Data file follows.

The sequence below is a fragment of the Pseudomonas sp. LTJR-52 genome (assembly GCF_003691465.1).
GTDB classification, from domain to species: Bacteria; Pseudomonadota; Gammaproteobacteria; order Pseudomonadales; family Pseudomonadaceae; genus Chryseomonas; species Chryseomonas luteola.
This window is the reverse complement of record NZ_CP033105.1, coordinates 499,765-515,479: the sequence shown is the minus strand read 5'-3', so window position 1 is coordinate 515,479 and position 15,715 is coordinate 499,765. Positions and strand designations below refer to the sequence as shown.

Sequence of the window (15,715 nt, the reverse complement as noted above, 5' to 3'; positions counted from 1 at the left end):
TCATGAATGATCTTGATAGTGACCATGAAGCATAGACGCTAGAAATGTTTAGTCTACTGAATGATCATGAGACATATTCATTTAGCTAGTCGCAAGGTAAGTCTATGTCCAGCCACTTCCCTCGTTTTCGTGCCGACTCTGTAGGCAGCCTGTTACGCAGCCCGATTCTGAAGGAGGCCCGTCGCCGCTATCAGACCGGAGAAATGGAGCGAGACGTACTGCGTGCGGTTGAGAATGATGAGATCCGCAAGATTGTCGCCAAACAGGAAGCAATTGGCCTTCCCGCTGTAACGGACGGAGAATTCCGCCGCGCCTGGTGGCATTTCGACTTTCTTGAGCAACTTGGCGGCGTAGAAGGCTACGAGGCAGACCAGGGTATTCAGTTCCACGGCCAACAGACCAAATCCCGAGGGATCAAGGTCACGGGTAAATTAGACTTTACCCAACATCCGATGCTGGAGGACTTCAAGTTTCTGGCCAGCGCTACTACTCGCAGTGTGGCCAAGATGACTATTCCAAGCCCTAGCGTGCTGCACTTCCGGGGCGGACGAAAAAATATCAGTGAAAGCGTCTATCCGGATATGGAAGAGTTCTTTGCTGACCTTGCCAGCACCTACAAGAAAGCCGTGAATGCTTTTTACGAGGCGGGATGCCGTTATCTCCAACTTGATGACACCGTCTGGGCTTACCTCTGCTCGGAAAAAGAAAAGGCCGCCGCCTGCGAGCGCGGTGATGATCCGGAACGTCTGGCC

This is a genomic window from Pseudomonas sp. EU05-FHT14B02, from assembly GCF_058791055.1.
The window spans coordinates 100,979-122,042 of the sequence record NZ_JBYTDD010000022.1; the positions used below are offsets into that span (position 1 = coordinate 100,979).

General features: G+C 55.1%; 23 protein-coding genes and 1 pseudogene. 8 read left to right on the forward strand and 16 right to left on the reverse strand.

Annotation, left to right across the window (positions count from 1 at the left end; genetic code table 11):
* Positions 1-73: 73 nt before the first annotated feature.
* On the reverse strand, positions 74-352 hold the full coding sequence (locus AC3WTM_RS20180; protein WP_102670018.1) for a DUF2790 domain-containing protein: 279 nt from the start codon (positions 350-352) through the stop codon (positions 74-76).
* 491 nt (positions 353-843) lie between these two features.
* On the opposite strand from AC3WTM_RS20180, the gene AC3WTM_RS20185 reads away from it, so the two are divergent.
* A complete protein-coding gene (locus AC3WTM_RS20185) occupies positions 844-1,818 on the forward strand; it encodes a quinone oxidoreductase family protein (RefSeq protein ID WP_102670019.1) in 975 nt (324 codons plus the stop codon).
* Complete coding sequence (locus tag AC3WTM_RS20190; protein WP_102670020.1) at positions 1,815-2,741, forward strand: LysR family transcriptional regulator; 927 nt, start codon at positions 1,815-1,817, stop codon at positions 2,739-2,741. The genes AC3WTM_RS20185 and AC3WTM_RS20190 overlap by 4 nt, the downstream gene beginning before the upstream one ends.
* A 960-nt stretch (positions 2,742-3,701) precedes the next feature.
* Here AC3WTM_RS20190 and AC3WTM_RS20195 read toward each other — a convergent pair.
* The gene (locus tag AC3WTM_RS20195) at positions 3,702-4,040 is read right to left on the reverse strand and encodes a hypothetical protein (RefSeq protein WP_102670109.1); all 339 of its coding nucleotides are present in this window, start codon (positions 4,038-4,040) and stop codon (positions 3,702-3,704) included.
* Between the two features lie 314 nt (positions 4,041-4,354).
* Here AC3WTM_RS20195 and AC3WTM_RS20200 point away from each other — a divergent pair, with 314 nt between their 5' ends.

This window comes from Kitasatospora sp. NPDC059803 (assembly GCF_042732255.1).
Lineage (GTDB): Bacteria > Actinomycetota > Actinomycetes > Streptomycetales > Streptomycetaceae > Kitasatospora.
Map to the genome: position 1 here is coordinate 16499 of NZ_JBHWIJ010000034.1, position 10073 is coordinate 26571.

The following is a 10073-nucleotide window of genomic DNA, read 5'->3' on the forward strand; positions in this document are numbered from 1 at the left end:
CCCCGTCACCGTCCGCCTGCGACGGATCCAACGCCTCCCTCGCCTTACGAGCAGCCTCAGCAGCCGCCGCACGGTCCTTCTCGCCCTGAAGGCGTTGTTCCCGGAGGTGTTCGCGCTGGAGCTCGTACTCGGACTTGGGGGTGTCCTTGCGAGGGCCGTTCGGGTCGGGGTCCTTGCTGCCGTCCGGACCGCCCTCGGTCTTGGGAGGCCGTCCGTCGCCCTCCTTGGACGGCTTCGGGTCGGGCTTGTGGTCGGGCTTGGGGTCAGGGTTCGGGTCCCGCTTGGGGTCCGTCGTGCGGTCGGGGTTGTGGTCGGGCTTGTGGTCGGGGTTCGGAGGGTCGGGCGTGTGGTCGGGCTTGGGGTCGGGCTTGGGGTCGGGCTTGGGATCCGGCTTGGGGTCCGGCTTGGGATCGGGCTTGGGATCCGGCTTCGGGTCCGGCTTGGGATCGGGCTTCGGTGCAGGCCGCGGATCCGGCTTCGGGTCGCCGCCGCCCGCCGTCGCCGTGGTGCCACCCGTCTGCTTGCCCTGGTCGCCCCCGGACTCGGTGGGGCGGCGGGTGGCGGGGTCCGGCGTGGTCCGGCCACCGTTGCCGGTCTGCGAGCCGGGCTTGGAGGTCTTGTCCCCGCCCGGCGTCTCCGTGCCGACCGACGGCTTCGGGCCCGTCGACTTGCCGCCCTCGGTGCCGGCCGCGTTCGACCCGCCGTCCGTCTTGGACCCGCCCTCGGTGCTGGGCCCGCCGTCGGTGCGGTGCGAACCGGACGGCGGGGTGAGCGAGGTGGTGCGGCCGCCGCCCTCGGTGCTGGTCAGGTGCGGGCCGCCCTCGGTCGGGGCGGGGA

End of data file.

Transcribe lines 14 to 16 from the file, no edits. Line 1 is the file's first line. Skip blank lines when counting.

* A complete protein-coding gene (locus AC3WTM_RS20185) occupies positions 844-1,818 on the forward strand; it encodes a quinone oxidoreductase family protein (RefSeq protein ID WP_102670019.1) in 975 nt (324 codons plus the stop codon).
* Complete coding sequence (locus tag AC3WTM_RS20190; protein WP_102670020.1) at positions 1,815-2,741, forward strand: LysR family transcriptional regulator; 927 nt, start codon at positions 1,815-1,817, stop codon at positions 2,739-2,741. The genes AC3WTM_RS20185 and AC3WTM_RS20190 overlap by 4 nt, the downstream gene beginning before the upstream one ends.
* A 960-nt stretch (positions 2,742-3,701) precedes the next feature.